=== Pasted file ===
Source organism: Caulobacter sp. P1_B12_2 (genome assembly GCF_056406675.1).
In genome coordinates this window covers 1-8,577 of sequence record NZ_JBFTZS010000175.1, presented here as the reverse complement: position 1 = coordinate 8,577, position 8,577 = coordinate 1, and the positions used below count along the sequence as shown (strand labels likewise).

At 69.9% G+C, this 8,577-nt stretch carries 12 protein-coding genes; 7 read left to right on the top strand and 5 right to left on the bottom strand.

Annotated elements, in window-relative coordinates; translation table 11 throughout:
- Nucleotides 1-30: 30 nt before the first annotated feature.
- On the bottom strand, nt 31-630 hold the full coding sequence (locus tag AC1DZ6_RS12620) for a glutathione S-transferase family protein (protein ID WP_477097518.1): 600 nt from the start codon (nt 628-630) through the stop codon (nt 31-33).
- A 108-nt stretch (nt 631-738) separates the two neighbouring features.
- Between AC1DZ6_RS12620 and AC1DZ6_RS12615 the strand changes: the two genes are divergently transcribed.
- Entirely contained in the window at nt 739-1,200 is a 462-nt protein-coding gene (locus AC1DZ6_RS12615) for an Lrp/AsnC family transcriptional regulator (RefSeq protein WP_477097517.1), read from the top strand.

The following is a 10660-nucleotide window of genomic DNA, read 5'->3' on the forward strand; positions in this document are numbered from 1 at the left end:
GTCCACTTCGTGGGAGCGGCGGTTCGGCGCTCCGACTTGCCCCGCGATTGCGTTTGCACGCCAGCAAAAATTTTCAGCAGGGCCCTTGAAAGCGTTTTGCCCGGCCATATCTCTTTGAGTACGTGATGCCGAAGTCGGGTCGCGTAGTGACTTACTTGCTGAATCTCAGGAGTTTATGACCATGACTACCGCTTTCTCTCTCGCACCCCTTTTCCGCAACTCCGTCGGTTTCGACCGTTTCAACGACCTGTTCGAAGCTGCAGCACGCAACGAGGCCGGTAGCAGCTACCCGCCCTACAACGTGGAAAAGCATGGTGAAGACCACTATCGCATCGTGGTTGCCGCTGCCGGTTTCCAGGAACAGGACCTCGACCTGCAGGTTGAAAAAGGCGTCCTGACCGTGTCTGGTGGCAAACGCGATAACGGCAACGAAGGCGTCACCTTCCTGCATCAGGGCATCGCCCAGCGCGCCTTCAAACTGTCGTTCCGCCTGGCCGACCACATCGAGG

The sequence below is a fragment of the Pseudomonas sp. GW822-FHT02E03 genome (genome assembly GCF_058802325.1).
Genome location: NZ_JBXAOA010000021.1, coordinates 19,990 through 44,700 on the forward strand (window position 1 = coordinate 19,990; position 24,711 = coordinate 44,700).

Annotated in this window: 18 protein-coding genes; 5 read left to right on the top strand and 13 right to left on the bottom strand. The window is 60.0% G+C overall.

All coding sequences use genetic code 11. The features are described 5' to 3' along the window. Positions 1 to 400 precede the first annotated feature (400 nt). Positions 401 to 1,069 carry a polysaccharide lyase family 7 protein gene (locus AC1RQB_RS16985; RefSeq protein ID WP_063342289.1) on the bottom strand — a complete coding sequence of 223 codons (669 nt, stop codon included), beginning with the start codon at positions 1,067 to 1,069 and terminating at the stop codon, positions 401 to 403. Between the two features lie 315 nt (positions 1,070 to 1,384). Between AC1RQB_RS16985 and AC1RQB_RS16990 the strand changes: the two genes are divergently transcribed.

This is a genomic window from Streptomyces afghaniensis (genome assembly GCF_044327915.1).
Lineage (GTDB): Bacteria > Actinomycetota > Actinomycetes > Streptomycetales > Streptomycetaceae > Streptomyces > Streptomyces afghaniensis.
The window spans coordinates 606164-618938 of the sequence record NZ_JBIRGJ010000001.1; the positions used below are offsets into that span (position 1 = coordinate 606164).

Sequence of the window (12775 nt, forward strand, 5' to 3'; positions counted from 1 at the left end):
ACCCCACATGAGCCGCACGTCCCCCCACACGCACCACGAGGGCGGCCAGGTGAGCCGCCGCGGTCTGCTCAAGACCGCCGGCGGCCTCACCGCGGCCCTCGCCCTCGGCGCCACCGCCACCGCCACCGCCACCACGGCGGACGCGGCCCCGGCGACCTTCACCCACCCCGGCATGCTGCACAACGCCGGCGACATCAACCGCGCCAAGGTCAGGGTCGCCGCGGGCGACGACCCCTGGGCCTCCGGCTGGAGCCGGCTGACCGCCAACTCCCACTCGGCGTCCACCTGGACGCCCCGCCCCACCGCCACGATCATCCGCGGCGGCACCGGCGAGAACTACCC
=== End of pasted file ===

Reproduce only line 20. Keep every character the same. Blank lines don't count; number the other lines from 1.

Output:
ACCCCACATGAGCCGCACGTCCCCCCACACGCACCACGAGGGCGGCCAGGTGAGCCGCCGCGGTCTGCTCAAGACCGCCGGCGGCCTCACCGCGGCCCTCGCCCTCGGCGCCACCGCCACCGCCACCGCCACCACGGCGGACGCGGCCCCGGCGACCTTCACCCACCCCGGCATGCTGCACAACGCCGGCGACATCAACCGCGCCAAGGTCAGGGTCGCCGCGGGCGACGACCCCTGGGCCTCCGGCTGGAGCCGGCTGACCGCCAACTCCCACTCGGCGTCCACCTGGACGCCCCGCCCCACCGCCACGATCATCCGCGGCGGCACCGGCGAGAACTACCC